Roads impose a diverse suite of negative effects on wild populations. Pollution, road-kill, and habitat fragmentation are just a few of the common stressors found across modern landscapes traversed by roads. Owing to the pervasiveness of the global road network, these impacts are widespread, and extend well beyond the footprint of the road surface itself. For instance, an estimated 20% of the landscape in the U.S. is ecologically affected by roads. While these ecological consequences of roads are well described, evolutionary consequences remain poorly understood. Yet owing to intraspecific variation, road effects are not universally detrimental to all individuals in a population, and indeed can act as agents of natural selection. The nature of this selection and the response to it will ultimately influence the long-term persistence of populations exposed to road effects. Thus, developing evolutionary-based insights will be crucial to understanding the full impact of roads on natural populations.
Our previous work has shown that evolutionary responses to roads and runoff pollution differ among species, even among co-habiting, related species breeding and dwelling in the same wetlands. For instance, roadside populations of a salamander are locally adapted to roads and road salt pollution. These populations achieve higher fitness in roadside wetlands compared to populations experimentally transplanted there from unpolluted wetlands away from roads. Similar manipulations with a species of frog reveal the exact opposite effect: roadside frog populations achieve lower fitness in their home wetlands compared to frogs transplanted there from unpolluted sites. This pattern of ‘local maladaptation’ is surprising given that adaptive variation is present in nearby populations located away from roads. Several processes can contribute to this maladaptive outcome, including contaminant transfer from parent to offspring, maladaptive evolution, DNA damage, and biased gene flow patterns.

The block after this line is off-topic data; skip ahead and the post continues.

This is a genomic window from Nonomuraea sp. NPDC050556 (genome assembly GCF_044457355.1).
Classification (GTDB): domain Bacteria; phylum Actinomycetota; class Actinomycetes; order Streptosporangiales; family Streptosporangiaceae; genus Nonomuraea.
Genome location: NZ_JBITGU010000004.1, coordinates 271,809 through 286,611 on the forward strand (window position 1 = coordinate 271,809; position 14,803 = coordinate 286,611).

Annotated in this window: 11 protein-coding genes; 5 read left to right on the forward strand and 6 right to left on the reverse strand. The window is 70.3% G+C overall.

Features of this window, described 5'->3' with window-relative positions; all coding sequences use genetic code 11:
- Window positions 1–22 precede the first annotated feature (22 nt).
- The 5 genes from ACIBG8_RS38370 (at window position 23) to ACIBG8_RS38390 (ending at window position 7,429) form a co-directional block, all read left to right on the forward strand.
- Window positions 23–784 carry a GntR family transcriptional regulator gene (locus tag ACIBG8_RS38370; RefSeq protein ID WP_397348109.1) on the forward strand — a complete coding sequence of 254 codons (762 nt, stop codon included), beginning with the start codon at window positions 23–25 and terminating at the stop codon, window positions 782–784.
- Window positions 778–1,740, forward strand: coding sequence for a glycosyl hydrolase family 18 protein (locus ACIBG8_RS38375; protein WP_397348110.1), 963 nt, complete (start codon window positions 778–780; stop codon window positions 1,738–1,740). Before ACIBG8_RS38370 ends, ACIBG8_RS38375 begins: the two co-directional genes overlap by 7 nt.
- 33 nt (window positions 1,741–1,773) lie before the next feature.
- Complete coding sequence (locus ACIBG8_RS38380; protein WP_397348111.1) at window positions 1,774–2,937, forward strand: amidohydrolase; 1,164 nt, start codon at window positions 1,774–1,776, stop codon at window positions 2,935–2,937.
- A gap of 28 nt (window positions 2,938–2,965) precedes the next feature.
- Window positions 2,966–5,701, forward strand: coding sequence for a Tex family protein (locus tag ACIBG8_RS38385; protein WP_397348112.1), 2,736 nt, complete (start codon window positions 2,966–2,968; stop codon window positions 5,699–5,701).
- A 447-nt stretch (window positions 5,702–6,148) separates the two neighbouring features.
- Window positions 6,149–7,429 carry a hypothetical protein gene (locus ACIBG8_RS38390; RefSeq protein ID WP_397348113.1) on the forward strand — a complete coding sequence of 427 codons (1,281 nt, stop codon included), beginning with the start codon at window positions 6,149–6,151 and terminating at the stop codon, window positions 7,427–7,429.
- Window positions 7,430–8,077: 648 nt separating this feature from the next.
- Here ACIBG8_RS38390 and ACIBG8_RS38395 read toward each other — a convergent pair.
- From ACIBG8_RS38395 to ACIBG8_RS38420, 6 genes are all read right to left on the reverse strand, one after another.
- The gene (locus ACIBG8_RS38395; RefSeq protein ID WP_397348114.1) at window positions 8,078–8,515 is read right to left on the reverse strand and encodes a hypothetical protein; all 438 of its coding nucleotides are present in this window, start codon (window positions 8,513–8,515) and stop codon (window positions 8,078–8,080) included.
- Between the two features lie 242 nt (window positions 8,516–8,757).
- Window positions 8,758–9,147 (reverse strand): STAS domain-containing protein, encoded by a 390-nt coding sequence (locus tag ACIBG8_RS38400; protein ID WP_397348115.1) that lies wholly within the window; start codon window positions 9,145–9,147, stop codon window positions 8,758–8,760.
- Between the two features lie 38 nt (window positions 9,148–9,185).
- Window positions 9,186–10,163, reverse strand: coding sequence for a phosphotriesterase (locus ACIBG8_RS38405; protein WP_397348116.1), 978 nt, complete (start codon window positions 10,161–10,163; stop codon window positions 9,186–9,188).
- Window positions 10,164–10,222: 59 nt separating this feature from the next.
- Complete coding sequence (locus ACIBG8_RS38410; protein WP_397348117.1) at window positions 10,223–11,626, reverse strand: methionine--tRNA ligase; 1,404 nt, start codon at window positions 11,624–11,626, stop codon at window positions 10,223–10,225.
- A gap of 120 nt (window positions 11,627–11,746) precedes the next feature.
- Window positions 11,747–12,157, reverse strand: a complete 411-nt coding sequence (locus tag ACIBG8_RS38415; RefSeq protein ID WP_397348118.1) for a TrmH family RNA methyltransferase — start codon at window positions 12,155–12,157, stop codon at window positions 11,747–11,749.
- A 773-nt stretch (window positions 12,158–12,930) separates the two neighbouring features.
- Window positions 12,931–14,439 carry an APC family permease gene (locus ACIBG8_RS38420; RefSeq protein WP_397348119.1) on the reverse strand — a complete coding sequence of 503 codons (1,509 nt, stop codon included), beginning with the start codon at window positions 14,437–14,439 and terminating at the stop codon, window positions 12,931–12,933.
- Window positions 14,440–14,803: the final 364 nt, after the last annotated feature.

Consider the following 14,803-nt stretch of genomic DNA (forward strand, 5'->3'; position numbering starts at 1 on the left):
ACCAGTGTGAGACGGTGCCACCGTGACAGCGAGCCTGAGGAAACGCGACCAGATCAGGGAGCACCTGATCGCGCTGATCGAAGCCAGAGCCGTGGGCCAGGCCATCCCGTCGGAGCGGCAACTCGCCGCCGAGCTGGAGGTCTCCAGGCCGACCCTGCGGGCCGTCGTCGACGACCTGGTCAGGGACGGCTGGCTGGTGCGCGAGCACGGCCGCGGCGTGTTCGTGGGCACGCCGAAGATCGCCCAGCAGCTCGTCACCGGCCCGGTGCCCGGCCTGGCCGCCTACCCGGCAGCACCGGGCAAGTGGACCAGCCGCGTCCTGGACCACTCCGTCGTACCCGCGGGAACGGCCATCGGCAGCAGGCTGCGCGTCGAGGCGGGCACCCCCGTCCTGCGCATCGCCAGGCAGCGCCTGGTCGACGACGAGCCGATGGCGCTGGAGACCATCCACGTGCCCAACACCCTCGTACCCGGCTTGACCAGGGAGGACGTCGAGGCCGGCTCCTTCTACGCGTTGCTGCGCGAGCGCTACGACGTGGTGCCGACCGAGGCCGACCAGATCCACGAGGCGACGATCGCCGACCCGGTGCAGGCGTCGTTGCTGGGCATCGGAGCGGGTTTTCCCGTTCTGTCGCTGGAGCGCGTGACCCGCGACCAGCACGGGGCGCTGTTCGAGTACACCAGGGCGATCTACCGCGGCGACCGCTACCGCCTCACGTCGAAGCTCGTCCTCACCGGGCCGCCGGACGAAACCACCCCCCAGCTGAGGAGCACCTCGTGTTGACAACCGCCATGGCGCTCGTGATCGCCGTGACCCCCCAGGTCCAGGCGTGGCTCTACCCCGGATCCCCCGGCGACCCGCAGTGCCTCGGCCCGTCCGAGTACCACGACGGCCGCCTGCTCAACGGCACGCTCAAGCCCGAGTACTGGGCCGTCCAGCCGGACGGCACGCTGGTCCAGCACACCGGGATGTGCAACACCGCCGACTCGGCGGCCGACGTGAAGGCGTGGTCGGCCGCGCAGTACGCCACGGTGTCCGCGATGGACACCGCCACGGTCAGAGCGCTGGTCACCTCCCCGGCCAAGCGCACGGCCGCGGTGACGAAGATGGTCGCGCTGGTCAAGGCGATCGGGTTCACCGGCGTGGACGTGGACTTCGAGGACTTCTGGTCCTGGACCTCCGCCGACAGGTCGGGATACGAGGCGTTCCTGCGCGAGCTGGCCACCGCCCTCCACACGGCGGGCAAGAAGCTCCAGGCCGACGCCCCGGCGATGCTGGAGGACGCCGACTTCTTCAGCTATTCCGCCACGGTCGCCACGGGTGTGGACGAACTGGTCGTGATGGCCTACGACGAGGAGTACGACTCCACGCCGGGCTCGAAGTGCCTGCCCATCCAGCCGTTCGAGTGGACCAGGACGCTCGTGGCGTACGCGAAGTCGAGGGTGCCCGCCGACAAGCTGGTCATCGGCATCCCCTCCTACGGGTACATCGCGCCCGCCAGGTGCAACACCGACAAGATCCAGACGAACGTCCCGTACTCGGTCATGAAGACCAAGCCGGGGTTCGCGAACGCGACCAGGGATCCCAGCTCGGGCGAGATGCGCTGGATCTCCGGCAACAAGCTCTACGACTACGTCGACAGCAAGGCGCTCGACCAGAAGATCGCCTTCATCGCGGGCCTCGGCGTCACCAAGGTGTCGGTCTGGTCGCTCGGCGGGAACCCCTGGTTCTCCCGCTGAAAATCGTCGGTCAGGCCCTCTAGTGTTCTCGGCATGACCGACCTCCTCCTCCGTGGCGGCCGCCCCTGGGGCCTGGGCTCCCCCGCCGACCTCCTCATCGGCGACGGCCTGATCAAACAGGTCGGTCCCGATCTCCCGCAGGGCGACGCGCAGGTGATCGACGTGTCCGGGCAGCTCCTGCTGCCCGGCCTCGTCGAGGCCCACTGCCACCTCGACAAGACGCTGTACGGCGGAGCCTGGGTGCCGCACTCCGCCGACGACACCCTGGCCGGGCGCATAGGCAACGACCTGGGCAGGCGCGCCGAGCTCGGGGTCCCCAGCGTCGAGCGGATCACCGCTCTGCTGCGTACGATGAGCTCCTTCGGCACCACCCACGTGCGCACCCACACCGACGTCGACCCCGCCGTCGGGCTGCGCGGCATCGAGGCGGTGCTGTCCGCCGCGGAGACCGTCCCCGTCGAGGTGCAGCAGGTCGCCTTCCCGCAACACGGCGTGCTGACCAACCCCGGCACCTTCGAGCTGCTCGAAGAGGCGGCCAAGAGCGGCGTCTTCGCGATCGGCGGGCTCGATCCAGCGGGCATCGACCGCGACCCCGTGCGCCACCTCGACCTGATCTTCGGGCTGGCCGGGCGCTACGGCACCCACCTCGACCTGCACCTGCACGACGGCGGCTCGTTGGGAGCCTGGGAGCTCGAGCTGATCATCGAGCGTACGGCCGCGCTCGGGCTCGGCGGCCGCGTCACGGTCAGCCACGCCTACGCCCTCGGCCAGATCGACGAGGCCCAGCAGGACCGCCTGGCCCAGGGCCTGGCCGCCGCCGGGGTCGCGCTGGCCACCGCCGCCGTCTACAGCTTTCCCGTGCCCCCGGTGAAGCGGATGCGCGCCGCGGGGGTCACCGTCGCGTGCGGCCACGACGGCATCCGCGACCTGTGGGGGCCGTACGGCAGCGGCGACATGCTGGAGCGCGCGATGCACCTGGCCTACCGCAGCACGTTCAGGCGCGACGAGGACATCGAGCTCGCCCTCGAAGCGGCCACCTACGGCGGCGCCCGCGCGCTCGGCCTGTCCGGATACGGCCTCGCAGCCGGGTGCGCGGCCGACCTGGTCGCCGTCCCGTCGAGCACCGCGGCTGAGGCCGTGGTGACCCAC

Motivated by these divergent outcomes among species, our work is aimed at understanding the full nature of environmental change in habitats affected by roads. We are guided by the overarching goal of developing predictive understanding of population level responses to roads and runoff pollution. Toward that goal, we work across biological scales (from molecular to community level) to identify differential fitness patterns across populations and investigate potential mechanisms underlying such differences. In complement, we are interested in characterizing the suite of contaminants found in roadside wetlands (e.g. road salts, heavy metals, PAHs). We are particularly interested in describing spatio-temporal variation of these contaminants across landscapes and assessing the accumulation and transgenerational movement of contaminants in amphibians relying on roadside wetlands. In the future, we plan to investigate additional stressors related to climate change and disease dynamics to more fully understand the impacts of environmental change on roadside habitats.